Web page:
Now you understand the need for special storage, how to choose a fridge? A key point to consider is your lifestyle and level of interest in wine. For the serious wine drinker with ambitions to age or re-sell their collection, purpose-built storage where the ideal conditions are not constantly being disrupted by some thirsty person opening the fridge door is still necessary. If you have external storage but entertain regularly at home, one large (~150 bottle) home wine fridge is sufficient, while if you drink at home only occasionally a 32-bottle model will do. If you’d rather not get external storage, consider going up to 50-bottle fridge to give yourself some space for medium-term storage. For the casual drinker who simply wants the few bottles they enjoy to be stored properly (good on you!) those cute 12-bottle models that fit between counters or the 8-bottle ones that sit on the countertop are enough to allow you to cater a good party or two.
The other major point is what you can fit and integrate into your home. For all three wine fridge types––freestanding, built-in and integrated––the fridge will need to be able to draw fresh air in through its base and expel hot air out the top and back. For built-in (under the counter) and integrated (slotted into a wall cabinet) options, this will be up to the installers. For a free-standing unit, you will need to be mindful of not blocking these points or else the unit’s energy consumption and noise production will go into overdrive, reducing its longevity.
Then, it’s all about the details: glass doors make it easier to quickly spot what’s in the fridge. Pull-out shelves make it easier to grab bottles from the back. Wooden shelves are gentler on labels but can become impregnated with odours or even (heaven forbid) cork taint. Multiple temperature zones are an oft-touted but misunderstood feature in that they’re unlikely to be necessary for maturing different wine styles and are instead mainly helpful for reaching different serving temperatures for red (12-16ºC) vs white and sparkling (10-14ºC). I.e. nice to have but really not essential. More important is a clear, easy to use temperature setting mechanism; if you have small children in the house you want to be sure that it isn’t easily accessible to them (something I learned the hard way).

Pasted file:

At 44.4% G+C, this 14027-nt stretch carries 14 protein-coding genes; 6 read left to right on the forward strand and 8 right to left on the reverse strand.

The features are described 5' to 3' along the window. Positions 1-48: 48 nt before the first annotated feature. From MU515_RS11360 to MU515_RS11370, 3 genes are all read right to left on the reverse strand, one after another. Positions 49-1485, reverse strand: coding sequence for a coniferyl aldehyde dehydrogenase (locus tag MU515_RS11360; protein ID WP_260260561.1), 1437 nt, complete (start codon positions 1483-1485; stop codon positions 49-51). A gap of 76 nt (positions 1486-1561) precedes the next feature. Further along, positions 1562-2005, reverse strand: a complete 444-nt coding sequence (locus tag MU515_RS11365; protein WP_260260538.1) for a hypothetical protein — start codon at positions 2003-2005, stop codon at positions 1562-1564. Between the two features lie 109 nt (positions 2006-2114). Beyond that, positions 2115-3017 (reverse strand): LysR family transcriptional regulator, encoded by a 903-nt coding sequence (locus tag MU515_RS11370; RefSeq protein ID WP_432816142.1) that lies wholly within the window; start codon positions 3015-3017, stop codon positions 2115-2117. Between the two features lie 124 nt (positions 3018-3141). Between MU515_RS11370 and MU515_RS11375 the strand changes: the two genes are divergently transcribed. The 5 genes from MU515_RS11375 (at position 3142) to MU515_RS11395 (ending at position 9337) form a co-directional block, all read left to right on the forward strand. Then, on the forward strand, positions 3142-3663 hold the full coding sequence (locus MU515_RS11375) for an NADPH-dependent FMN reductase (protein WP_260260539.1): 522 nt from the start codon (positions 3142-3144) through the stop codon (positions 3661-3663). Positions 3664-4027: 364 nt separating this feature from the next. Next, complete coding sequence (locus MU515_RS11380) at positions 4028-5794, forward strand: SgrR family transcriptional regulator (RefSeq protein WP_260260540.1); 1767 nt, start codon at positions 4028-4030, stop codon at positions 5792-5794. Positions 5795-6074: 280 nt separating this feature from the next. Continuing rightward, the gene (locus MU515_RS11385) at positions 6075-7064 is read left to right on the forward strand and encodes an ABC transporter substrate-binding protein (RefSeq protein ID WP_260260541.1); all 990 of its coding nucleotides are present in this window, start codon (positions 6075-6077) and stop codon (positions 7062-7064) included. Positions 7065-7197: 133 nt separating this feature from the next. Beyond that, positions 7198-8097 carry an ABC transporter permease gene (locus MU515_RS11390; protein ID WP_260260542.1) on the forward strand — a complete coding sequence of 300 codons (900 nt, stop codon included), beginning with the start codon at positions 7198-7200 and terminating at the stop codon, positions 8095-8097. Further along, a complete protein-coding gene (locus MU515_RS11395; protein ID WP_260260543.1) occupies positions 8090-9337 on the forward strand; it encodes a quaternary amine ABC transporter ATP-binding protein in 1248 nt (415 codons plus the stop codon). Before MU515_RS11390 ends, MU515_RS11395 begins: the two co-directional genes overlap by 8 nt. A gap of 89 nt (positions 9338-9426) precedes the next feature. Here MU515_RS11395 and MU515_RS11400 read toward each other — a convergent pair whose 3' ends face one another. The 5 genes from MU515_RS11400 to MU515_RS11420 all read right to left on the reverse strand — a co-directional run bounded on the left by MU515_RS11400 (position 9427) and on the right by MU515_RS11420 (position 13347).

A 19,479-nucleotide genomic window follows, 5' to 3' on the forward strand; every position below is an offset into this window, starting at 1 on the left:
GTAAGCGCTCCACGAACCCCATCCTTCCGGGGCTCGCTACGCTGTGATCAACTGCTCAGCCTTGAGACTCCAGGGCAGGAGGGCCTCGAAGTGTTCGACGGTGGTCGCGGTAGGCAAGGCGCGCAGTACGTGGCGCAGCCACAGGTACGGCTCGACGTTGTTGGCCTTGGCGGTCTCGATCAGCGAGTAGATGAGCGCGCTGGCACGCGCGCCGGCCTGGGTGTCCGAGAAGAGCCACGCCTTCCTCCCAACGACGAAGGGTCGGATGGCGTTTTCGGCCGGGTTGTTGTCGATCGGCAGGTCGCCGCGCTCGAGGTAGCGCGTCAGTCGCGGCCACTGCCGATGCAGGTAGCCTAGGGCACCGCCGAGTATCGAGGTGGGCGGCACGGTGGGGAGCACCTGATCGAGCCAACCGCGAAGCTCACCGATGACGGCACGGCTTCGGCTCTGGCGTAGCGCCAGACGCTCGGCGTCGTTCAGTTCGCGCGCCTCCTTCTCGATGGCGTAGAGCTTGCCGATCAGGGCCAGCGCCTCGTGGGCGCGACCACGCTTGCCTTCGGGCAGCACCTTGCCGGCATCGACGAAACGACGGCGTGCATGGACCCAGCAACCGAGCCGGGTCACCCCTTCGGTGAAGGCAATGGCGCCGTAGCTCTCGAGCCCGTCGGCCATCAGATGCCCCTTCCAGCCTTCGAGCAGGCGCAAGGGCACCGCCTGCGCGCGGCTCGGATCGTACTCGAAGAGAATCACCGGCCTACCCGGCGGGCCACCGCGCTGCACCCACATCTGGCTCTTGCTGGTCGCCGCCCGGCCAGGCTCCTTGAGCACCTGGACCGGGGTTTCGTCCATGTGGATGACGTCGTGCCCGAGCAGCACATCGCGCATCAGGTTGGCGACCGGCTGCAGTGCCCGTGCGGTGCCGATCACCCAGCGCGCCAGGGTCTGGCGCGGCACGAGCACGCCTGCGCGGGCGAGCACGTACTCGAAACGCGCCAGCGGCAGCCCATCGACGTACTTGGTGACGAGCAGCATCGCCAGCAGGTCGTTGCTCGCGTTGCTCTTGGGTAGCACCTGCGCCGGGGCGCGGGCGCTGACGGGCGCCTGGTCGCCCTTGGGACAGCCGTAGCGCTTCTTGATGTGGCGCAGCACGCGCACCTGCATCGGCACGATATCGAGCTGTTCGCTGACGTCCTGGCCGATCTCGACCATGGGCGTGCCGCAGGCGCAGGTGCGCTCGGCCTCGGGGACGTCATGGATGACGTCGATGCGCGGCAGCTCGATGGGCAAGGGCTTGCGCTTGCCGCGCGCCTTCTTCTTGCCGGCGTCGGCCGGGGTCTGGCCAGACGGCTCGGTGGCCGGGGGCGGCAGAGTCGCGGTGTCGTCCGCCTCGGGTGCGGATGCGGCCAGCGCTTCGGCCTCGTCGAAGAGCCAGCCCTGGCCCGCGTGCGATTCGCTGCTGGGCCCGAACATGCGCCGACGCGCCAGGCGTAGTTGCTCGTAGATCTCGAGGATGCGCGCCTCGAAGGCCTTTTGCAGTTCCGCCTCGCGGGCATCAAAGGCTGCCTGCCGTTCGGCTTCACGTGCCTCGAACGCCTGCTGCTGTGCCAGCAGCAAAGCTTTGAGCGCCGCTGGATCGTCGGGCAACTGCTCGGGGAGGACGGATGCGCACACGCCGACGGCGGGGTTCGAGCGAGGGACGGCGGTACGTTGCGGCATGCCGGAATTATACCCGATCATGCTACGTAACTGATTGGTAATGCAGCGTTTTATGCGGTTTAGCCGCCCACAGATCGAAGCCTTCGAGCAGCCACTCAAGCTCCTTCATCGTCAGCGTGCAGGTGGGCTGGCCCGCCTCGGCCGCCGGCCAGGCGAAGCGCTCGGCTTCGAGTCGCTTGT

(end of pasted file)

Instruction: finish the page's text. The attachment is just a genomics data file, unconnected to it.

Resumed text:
Finally, you may want to consider environmental impact, both in terms of energy consumption and the noise pollution in your home. A solid door rather than a glass one can lower energy consumption but more important is making sure that the fridge has enough air circulating around it and that you don’t open the door more frequently than necessary. A solid door will also help reduce noise, which will typically be at least 40dB, as will having only one rather than two temperature zones.
Which model to invest in
Beyond this, the fridge you choose will come down to the look you like and what’s available in your market. In Asia, Vintec and Eurocave are widely available and have been for many years, something important to bear in mind because if your fridge starts to malfunction (or you suffer something as quotidian as a collapsed shelf) you want to know that the brand has local reps who can help you solve the problem quickly.